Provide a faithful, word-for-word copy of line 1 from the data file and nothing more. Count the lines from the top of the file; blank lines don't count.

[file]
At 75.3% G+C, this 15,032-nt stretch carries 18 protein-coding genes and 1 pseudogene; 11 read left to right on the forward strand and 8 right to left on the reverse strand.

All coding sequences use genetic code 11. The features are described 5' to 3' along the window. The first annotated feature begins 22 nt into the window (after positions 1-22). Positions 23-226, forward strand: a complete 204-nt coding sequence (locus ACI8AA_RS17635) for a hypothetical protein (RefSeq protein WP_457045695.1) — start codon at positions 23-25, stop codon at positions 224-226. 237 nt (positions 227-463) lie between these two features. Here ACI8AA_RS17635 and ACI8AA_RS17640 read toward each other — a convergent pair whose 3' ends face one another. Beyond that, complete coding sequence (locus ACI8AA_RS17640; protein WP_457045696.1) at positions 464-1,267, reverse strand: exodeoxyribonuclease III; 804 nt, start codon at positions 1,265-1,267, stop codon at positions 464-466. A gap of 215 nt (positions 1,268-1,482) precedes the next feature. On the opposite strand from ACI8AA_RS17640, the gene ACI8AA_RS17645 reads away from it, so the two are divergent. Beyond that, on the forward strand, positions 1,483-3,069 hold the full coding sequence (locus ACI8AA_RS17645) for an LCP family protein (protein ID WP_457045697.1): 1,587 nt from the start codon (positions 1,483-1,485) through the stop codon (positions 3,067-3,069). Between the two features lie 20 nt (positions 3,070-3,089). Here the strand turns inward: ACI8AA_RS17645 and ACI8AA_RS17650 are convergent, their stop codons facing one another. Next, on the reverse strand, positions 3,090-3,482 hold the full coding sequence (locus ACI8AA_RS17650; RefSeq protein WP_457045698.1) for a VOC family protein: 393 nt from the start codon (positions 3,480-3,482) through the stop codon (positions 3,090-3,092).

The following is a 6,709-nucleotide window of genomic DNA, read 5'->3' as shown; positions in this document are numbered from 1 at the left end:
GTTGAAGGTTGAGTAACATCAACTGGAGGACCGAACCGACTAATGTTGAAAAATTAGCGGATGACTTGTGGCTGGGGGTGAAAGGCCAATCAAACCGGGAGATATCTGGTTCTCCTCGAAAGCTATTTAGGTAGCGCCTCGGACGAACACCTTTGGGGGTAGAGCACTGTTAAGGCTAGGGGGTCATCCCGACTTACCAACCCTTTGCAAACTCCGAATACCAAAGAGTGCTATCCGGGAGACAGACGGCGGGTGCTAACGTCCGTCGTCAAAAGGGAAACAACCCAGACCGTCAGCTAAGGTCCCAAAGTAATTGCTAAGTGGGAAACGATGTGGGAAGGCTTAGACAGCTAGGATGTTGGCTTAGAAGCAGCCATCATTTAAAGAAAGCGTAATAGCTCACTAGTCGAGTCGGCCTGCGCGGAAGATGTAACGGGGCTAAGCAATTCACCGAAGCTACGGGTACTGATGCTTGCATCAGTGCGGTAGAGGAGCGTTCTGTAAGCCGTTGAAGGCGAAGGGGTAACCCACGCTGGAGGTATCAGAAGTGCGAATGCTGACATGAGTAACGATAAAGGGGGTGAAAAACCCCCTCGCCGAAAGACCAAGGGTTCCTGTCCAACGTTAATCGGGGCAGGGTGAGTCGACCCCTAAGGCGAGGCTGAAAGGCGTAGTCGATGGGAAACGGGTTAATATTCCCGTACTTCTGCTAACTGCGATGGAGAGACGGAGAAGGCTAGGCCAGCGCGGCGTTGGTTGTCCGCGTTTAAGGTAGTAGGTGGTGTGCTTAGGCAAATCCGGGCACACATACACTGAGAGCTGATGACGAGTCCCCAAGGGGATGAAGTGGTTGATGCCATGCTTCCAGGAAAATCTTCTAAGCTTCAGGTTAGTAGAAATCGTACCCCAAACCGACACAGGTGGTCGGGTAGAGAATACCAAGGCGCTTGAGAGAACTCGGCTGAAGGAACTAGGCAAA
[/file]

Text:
At 75.3% G+C, this 15,032-nt stretch carries 18 protein-coding genes and 1 pseudogene; 11 read left to right on the forward strand and 8 right to left on the reverse strand.